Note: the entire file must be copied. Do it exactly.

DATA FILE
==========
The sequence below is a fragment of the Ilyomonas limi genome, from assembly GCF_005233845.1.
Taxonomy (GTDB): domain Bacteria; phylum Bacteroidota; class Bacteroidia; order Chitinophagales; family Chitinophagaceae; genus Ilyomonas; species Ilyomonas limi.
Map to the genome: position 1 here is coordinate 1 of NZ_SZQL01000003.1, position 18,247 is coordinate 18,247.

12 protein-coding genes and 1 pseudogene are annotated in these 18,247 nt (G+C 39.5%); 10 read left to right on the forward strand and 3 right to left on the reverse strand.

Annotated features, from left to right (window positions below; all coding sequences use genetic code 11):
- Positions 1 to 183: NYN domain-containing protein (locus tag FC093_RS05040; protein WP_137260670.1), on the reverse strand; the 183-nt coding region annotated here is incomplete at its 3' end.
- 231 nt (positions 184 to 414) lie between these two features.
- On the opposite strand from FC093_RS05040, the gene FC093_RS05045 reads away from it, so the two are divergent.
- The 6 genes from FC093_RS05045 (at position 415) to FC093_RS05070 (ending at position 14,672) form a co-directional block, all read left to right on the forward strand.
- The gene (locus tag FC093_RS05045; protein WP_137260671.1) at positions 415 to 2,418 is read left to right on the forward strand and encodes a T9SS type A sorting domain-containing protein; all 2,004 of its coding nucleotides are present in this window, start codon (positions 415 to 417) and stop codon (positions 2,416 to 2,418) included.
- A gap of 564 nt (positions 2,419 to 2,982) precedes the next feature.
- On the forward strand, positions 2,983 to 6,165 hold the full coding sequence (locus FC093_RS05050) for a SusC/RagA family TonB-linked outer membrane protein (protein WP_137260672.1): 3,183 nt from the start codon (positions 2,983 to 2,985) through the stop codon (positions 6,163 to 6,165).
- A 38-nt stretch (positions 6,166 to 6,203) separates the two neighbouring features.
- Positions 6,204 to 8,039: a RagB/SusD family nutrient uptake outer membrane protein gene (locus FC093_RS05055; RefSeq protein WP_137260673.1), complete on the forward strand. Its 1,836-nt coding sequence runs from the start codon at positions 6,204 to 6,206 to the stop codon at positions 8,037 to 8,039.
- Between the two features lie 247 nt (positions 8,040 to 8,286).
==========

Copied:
The sequence below is a fragment of the Ilyomonas limi genome, from assembly GCF_005233845.1.
Taxonomy (GTDB): domain Bacteria; phylum Bacteroidota; class Bacteroidia; order Chitinophagales; family Chitinophagaceae; genus Ilyomonas; species Ilyomonas limi.
Map to the genome: position 1 here is coordinate 1 of NZ_SZQL01000003.1, position 18,247 is coordinate 18,247.

12 protein-coding genes and 1 pseudogene are annotated in these 18,247 nt (G+C 39.5%); 10 read left to right on the forward strand and 3 right to left on the reverse strand.

Annotated features, from left to right (window positions below; all coding sequences use genetic code 11):
- Positions 1 to 183: NYN domain-containing protein (locus tag FC093_RS05040; protein WP_137260670.1), on the reverse strand; the 183-nt coding region annotated here is incomplete at its 3' end.
- 231 nt (positions 184 to 414) lie between these two features.
- On the opposite strand from FC093_RS05040, the gene FC093_RS05045 reads away from it, so the two are divergent.
- The 6 genes from FC093_RS05045 (at position 415) to FC093_RS05070 (ending at position 14,672) form a co-directional block, all read left to right on the forward strand.
- The gene (locus tag FC093_RS05045; protein WP_137260671.1) at positions 415 to 2,418 is read left to right on the forward strand and encodes a T9SS type A sorting domain-containing protein; all 2,004 of its coding nucleotides are present in this window, start codon (positions 415 to 417) and stop codon (positions 2,416 to 2,418) included.
- A gap of 564 nt (positions 2,419 to 2,982) precedes the next feature.
- On the forward strand, positions 2,983 to 6,165 hold the full coding sequence (locus FC093_RS05050) for a SusC/RagA family TonB-linked outer membrane protein (protein WP_137260672.1): 3,183 nt from the start codon (positions 2,983 to 2,985) through the stop codon (positions 6,163 to 6,165).
- A 38-nt stretch (positions 6,166 to 6,203) separates the two neighbouring features.
- Positions 6,204 to 8,039: a RagB/SusD family nutrient uptake outer membrane protein gene (locus FC093_RS05055; RefSeq protein WP_137260673.1), complete on the forward strand. Its 1,836-nt coding sequence runs from the start codon at positions 6,204 to 6,206 to the stop codon at positions 8,037 to 8,039.
- Between the two features lie 247 nt (positions 8,040 to 8,286).